The following small script was written by me in order to be able to simply cut parts from very large text files. It is very useful for database administrators to for example cut the SQL statements for creating and restoring one single table from a really large SQL dump. For this you would need to […]
How to Do That Thing You Do
I love to learn. I’ve always been a learner, so grade school and
college were both extremely enjoyable for me. more>>
Most of you probably have heard of Wireshark, a very popular and capable
network protocol analyzer. What you may not know is that there exists a
console version of Wireshark called tshark. The two main advantages of
tshark are that it can be used in scripts and on a remote computer through
an SSH connection. more>>
I’ve been promising my 11-year-old for a long time now that I’d write a
program that would let you build custom word searches based on a list of
words given by the user. I wrote one years and years ago in C, but since I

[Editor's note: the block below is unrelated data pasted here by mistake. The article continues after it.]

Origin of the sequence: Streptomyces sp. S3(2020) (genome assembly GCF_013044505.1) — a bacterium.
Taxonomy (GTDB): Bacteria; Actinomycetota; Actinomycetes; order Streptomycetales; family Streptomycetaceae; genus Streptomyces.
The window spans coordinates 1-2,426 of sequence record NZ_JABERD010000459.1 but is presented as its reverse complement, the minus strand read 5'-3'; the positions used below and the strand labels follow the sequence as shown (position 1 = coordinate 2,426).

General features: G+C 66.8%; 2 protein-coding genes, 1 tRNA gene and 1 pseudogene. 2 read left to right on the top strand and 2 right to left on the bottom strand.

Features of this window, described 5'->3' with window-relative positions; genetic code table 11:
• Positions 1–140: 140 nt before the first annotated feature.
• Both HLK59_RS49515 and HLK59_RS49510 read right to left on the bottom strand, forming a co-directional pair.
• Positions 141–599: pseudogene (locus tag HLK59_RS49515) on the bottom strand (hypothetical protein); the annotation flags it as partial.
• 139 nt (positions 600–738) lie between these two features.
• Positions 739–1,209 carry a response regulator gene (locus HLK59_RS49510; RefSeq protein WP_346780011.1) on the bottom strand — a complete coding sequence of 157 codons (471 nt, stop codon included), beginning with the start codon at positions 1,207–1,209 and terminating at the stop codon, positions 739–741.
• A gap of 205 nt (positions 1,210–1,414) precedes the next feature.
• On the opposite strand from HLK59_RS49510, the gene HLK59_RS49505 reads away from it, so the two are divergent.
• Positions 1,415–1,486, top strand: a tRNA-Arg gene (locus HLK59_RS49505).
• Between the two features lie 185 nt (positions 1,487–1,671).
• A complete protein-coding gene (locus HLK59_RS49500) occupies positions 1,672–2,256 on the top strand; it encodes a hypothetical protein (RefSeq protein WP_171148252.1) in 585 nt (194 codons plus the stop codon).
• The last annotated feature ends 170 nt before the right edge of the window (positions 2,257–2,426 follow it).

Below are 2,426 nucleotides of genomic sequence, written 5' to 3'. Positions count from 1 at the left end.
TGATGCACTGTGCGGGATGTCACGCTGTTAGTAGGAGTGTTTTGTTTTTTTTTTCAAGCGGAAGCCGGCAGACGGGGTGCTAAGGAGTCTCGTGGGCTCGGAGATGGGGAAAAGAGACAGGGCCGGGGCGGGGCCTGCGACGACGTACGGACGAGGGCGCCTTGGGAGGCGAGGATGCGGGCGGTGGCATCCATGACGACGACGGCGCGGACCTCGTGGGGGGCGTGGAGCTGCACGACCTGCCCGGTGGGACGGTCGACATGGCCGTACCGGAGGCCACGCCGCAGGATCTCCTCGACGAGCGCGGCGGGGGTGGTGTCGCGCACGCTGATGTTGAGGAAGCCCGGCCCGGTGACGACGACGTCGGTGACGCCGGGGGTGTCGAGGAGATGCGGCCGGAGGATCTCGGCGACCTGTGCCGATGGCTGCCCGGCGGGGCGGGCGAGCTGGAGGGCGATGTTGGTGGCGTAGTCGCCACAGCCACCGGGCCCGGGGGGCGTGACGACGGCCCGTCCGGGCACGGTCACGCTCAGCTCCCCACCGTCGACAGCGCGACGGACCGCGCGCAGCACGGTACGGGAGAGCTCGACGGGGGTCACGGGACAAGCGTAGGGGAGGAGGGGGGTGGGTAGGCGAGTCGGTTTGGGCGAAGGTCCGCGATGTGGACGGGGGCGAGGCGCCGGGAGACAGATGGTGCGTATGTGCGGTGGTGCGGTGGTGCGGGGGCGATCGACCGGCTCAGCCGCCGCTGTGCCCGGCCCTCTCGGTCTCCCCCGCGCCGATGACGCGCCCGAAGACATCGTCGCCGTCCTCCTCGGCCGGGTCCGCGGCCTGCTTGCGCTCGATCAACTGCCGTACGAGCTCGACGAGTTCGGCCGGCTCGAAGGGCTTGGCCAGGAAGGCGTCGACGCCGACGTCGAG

can’t find that code any more and wanted to tackle another interesting
project for this column, that’s what I’m going to look at herein.
Containers can be considered the third wave in service provision after
physical boxes (the first wave) and virtual machines (the second
wave). Instead of working with complete servers
(hardware or virtual), you
have virtual operating systems, which are far more lightweight. more>>
In my last two articles, I looked at the Django Web application
framework, written in Python. Django’s documentation describes it as
an MTV framework, in which the acronym stands for model, template
Through the years, I have settled on maintaining my sensitive data in